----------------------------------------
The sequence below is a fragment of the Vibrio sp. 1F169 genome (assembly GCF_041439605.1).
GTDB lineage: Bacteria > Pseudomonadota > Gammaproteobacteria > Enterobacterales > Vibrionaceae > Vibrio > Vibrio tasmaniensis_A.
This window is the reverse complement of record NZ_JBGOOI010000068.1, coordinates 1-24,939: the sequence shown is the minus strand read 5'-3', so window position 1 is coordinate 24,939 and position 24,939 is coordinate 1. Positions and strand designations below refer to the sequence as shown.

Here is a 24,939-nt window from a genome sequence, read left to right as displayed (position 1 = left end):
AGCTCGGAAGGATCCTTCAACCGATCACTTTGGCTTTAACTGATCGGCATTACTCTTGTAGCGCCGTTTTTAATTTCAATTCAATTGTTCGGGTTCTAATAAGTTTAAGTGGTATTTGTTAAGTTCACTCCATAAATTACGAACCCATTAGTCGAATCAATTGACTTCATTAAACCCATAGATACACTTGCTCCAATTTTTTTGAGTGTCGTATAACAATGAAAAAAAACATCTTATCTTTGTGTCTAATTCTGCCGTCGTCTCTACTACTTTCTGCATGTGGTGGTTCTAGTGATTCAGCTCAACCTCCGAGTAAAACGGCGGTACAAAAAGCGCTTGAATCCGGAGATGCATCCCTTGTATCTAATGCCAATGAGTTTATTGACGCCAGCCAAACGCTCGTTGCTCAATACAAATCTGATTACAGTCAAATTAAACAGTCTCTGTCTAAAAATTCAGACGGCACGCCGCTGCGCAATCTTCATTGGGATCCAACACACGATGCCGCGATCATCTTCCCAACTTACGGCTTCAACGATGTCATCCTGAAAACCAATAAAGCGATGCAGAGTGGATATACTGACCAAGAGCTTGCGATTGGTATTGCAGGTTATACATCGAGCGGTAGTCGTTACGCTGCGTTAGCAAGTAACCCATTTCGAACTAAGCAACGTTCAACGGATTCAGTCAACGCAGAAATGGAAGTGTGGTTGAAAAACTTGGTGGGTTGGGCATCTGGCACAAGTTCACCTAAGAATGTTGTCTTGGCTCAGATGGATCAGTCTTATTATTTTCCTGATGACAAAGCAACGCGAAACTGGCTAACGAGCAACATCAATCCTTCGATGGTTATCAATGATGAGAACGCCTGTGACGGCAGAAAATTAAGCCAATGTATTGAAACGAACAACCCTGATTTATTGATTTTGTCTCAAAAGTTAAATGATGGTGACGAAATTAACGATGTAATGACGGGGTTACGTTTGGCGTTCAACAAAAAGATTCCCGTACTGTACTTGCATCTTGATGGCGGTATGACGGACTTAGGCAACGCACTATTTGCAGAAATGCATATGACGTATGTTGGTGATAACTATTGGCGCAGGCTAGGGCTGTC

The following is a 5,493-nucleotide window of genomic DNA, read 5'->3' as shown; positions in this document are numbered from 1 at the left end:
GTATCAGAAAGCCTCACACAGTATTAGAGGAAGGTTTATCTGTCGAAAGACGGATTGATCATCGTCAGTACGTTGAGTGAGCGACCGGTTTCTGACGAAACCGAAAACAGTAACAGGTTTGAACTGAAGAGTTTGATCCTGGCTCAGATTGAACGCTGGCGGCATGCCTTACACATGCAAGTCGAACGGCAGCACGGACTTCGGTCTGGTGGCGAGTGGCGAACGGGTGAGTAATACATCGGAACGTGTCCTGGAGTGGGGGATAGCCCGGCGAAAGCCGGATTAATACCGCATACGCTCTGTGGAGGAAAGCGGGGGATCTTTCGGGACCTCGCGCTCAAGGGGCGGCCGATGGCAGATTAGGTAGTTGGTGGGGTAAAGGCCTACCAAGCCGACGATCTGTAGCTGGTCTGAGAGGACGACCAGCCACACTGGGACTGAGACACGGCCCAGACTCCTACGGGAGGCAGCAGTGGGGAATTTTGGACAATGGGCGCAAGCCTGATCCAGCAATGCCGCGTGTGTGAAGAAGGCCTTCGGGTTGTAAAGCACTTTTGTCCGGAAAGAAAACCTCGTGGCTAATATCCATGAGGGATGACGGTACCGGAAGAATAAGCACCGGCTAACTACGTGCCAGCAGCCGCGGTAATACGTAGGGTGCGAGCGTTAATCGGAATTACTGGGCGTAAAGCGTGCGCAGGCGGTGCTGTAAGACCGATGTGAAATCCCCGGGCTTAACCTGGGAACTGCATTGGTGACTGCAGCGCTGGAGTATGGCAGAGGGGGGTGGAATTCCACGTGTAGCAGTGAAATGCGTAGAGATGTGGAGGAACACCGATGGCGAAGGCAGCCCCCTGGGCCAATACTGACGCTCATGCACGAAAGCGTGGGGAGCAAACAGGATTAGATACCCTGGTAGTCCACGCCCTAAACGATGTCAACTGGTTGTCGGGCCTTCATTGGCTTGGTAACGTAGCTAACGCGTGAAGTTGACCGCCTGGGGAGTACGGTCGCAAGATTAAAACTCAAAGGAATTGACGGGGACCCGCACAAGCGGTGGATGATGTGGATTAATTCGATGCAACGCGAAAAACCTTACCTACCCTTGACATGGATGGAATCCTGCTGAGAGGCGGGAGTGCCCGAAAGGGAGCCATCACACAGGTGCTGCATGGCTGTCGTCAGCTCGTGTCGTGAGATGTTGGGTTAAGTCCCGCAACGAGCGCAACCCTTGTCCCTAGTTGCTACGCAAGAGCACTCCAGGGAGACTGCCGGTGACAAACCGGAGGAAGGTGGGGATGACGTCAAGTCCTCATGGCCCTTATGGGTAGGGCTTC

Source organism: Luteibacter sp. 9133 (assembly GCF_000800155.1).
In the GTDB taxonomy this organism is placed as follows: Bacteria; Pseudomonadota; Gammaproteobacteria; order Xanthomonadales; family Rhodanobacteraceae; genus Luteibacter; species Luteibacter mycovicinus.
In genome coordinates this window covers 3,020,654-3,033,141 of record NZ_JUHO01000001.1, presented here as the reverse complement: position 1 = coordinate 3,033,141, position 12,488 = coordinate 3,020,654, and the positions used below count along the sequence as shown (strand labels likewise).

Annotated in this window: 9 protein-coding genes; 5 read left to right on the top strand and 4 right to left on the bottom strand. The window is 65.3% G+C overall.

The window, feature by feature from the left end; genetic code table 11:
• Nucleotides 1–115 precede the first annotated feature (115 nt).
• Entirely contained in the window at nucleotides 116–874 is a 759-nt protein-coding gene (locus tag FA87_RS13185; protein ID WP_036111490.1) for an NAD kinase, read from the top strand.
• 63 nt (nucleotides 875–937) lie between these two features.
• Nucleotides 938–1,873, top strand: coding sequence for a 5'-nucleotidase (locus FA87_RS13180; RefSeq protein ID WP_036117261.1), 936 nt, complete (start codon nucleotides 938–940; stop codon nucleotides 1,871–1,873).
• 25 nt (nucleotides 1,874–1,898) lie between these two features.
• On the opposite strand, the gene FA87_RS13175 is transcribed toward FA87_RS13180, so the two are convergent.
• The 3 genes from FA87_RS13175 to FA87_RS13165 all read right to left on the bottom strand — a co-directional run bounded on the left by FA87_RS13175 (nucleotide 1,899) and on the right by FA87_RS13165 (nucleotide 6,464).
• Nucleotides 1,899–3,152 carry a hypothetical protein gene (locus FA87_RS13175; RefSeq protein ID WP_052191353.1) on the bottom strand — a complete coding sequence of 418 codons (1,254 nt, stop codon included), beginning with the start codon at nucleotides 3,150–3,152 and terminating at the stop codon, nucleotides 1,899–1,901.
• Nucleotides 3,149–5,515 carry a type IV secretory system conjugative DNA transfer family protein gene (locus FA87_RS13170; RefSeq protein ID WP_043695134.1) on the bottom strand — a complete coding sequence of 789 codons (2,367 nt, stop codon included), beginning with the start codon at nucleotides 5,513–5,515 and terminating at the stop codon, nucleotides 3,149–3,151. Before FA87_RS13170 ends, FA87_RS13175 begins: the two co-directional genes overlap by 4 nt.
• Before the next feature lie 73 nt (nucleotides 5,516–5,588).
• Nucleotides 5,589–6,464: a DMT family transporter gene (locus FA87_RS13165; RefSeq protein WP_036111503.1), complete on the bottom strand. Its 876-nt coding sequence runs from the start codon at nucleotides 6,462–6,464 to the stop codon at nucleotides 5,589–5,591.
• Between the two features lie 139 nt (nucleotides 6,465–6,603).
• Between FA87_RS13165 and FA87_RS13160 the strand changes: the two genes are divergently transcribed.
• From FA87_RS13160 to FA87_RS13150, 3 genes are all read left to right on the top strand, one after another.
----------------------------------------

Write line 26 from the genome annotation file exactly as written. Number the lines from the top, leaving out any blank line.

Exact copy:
• From FA87_RS13160 to FA87_RS13150, 3 genes are all read left to right on the top strand, one after another.